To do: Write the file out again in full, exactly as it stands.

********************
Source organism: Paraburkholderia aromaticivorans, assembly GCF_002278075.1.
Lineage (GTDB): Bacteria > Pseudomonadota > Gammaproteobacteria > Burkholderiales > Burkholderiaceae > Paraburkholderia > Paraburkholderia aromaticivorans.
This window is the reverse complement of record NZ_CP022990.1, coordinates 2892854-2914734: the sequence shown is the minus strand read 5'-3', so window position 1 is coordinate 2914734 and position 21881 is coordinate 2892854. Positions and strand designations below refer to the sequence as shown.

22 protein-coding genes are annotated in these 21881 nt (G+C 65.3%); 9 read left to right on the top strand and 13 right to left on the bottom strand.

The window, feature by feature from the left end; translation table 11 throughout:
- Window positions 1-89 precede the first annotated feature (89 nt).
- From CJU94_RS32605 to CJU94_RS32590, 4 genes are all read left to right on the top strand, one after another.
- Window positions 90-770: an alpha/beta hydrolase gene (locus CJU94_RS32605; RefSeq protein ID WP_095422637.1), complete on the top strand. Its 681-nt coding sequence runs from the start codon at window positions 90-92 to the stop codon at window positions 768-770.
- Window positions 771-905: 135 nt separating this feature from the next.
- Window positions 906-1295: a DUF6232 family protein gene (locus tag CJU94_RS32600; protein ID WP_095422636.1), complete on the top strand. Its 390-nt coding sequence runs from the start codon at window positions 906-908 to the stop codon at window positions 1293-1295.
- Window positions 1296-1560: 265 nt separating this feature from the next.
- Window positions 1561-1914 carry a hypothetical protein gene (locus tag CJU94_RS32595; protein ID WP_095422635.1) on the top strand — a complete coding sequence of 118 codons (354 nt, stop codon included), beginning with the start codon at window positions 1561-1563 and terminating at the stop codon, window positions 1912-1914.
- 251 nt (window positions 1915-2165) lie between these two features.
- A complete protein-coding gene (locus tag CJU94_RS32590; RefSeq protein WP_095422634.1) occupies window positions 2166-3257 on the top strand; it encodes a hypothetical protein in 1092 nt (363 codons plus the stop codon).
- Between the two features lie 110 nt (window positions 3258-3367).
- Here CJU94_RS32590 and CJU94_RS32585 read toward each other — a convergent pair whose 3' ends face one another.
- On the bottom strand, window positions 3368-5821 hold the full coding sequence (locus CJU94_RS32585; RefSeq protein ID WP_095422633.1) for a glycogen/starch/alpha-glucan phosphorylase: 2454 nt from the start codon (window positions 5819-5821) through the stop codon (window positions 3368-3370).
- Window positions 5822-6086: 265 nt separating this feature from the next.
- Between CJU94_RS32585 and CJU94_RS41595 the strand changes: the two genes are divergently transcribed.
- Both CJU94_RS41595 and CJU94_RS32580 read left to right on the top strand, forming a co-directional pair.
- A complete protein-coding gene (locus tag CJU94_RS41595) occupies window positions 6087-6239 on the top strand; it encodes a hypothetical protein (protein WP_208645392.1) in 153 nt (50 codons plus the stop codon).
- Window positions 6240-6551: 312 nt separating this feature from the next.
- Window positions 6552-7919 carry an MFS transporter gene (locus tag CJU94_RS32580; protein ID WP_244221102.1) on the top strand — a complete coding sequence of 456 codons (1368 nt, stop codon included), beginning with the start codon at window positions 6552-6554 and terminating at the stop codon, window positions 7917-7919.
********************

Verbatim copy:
Source organism: Paraburkholderia aromaticivorans, assembly GCF_002278075.1.
Lineage (GTDB): Bacteria > Pseudomonadota > Gammaproteobacteria > Burkholderiales > Burkholderiaceae > Paraburkholderia > Paraburkholderia aromaticivorans.
This window is the reverse complement of record NZ_CP022990.1, coordinates 2892854-2914734: the sequence shown is the minus strand read 5'-3', so window position 1 is coordinate 2914734 and position 21881 is coordinate 2892854. Positions and strand designations below refer to the sequence as shown.

22 protein-coding genes are annotated in these 21881 nt (G+C 65.3%); 9 read left to right on the top strand and 13 right to left on the bottom strand.

The window, feature by feature from the left end; translation table 11 throughout:
- Window positions 1-89 precede the first annotated feature (89 nt).
- From CJU94_RS32605 to CJU94_RS32590, 4 genes are all read left to right on the top strand, one after another.
- Window positions 90-770: an alpha/beta hydrolase gene (locus CJU94_RS32605; RefSeq protein ID WP_095422637.1), complete on the top strand. Its 681-nt coding sequence runs from the start codon at window positions 90-92 to the stop codon at window positions 768-770.
- Window positions 771-905: 135 nt separating this feature from the next.
- Window positions 906-1295: a DUF6232 family protein gene (locus tag CJU94_RS32600; protein ID WP_095422636.1), complete on the top strand. Its 390-nt coding sequence runs from the start codon at window positions 906-908 to the stop codon at window positions 1293-1295.
- Window positions 1296-1560: 265 nt separating this feature from the next.
- Window positions 1561-1914 carry a hypothetical protein gene (locus tag CJU94_RS32595; protein ID WP_095422635.1) on the top strand — a complete coding sequence of 118 codons (354 nt, stop codon included), beginning with the start codon at window positions 1561-1563 and terminating at the stop codon, window positions 1912-1914.
- 251 nt (window positions 1915-2165) lie between these two features.
- A complete protein-coding gene (locus tag CJU94_RS32590; RefSeq protein WP_095422634.1) occupies window positions 2166-3257 on the top strand; it encodes a hypothetical protein in 1092 nt (363 codons plus the stop codon).
- Between the two features lie 110 nt (window positions 3258-3367).
- Here CJU94_RS32590 and CJU94_RS32585 read toward each other — a convergent pair whose 3' ends face one another.
- On the bottom strand, window positions 3368-5821 hold the full coding sequence (locus CJU94_RS32585; RefSeq protein ID WP_095422633.1) for a glycogen/starch/alpha-glucan phosphorylase: 2454 nt from the start codon (window positions 5819-5821) through the stop codon (window positions 3368-3370).
- Window positions 5822-6086: 265 nt separating this feature from the next.
- Between CJU94_RS32585 and CJU94_RS41595 the strand changes: the two genes are divergently transcribed.
- Both CJU94_RS41595 and CJU94_RS32580 read left to right on the top strand, forming a co-directional pair.
- A complete protein-coding gene (locus tag CJU94_RS41595) occupies window positions 6087-6239 on the top strand; it encodes a hypothetical protein (protein WP_208645392.1) in 153 nt (50 codons plus the stop codon).
- Window positions 6240-6551: 312 nt separating this feature from the next.
- Window positions 6552-7919 carry an MFS transporter gene (locus tag CJU94_RS32580; protein ID WP_244221102.1) on the top strand — a complete coding sequence of 456 codons (1368 nt, stop codon included), beginning with the start codon at window positions 6552-6554 and terminating at the stop codon, window positions 7917-7919.